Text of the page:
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Review: Time is a fluid construct in Tenet, trickling backwards and forwards and occasionally eddying into rippling pools of possible pasts, presents and futures. Actions can be subtly recalibrated with foresight of the consequences and two iterations of a person might glide along a single timeline with meticulous, split-second planning to avoid catastrophic direct contact. Writer-director Christopher Nolan’s espionage thriller is a rush of blood to the head that demands to be unscrambled on a big screen.
Shot on 65mm and large-format Imax cameras, Tenet is neither a sequel nor prequel to the 2010 dreamscape Inception but a standalone, intricately assembled puzzle box inlaid with outlandish action set-pieces and eye-popping special effects. To visualise pivotal moments when time flows simultaneously in opposite directions, Nolan repeatedly performs a simple sleight of hand: reversing chronology to seemingly pull a rabbit out of a hat, which he placed in plain sight earlier in the story. Sometimes, magicians show you how the trick is done, or fool you into believing that’s what you’re seeing.
Discordant rumbles in the score of Swedish composer Ludwig Goransson, an Academy Award winner for Black Panther, replicate the sweep of Nolan’s frequent collaborator, Hans Zimmer, who was otherwise engaged on the sci-fi opus Dune. While music quickens the pace, ponderous dialogue about cause and effect, entropy and the grandfather paradox accounts for unnecessary bloating to the running time. Curiously, the stakes don’t feel perilously high given one character’s pithy summation of the situation: “As I understand it, we’re trying to prevent World War III.”
Opening salvos are exchanged when an American operative known as the Protagonist (John David Washington) accepts a new assignment with cryptic instructions to perform a secret hand gesture (interlaced fingers) in conjunction with a palindromic code word: Tenet. “It’ll open the right doors. Some of the wrong ones too,” teasingly explains his handler (Martin Donovan). A Mobius strip of evidence leads the Protagonist and mission partner Neil (Robert Pattinson) down the rabbit hole of bullying Russian billionaire Andrei Sator (Sir Kenneth Branagh) and his wife (Elizabeth Debicki).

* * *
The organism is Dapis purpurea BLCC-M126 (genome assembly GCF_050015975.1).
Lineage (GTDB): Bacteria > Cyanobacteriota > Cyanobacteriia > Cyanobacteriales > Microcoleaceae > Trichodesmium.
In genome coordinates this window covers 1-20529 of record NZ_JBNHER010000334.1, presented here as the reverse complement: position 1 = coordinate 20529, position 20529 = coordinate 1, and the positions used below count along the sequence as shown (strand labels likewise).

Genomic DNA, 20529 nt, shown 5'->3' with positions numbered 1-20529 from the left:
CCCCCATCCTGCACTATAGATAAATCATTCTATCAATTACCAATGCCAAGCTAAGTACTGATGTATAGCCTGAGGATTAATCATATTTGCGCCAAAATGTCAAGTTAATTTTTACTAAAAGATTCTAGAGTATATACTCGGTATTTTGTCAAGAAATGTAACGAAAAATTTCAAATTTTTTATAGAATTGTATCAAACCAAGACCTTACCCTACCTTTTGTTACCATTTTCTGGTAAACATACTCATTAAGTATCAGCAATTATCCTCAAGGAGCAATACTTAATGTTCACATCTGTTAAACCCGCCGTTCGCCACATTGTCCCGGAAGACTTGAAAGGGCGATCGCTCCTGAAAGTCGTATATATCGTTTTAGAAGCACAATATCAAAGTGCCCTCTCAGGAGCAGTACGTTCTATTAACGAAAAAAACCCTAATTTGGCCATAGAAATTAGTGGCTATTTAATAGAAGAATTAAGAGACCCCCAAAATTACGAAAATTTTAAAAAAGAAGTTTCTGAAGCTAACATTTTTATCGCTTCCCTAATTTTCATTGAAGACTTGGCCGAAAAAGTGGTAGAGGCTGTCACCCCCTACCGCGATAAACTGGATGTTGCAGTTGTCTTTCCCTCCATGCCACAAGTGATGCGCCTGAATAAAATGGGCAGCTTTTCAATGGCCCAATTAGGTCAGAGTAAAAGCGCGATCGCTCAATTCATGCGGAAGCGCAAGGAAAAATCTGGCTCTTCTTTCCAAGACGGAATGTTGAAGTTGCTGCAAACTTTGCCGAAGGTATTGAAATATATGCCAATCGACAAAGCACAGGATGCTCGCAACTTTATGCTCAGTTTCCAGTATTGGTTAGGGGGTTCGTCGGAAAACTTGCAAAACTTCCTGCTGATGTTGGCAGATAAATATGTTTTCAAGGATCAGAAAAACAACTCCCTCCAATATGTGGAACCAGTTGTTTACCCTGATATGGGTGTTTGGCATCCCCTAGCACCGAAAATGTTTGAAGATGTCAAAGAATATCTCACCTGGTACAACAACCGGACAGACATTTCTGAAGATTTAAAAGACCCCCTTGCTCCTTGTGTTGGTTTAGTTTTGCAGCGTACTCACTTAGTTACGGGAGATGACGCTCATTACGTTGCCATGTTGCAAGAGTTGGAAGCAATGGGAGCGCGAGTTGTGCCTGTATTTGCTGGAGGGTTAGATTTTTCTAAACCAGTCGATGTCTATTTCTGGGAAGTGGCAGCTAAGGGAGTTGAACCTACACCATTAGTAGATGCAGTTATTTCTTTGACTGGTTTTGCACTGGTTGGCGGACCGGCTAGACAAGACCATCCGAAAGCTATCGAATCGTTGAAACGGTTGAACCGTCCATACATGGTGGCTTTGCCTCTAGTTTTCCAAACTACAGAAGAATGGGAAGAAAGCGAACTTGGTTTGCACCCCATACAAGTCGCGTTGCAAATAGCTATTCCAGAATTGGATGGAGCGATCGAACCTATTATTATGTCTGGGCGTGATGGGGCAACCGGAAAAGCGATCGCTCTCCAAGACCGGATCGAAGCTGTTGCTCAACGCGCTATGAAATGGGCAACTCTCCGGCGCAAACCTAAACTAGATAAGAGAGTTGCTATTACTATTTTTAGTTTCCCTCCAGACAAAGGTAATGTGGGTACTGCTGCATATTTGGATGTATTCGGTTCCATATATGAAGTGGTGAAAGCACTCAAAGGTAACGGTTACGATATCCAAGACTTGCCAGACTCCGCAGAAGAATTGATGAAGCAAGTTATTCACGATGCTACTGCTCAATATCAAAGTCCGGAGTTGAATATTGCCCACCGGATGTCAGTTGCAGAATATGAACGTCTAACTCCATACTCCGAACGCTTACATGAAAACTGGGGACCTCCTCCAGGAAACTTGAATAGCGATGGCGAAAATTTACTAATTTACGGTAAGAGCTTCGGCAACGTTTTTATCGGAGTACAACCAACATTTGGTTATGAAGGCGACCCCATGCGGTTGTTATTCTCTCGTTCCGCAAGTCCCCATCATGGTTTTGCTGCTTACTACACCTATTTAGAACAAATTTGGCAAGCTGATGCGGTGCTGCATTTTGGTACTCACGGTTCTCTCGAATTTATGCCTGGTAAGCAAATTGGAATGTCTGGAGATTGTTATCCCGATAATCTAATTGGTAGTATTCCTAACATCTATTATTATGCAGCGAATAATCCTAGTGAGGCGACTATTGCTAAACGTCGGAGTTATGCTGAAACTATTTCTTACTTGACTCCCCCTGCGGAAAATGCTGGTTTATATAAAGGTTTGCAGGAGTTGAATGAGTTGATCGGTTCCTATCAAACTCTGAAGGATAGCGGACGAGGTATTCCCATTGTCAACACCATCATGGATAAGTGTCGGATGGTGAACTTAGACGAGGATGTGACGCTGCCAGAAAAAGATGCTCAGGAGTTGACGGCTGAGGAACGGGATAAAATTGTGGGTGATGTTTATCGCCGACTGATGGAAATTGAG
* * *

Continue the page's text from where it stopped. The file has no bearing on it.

Tenet bears Nolan’s fingerprints with its ambitious blend of high-concept storytelling and in-camera stunt work including a daring heist on a busy six-lane motorway that necessitates multiple vehicles screeching forwards and in reverse at dizzying speed. The technical virtuosity required to realise his elaborate vision with minimum digital effects boggles the mind more than the symmetrical plotting or interplay between characters.
By design, they are stripped of back stories including Washington’s enigmatic hero. Only Debicki’s emotionally brittle spouse resonates on a satisfying emotional level, although she suffers grievously like many of Nolan’s female characters. The writer-director’s on-screen talisman, Sir Michael Caine, savours a throwaway role as an aristocrat with a trembling finger on the pulse of impending doom. For all the smoke and mirrors, it’s possible to remain one step ahead of Nolan’s script, anticipating junctures when characters will glance off each other without fully understanding the implications until much later. Or much earlier. No, both. Pass the paracetamol and popcorn.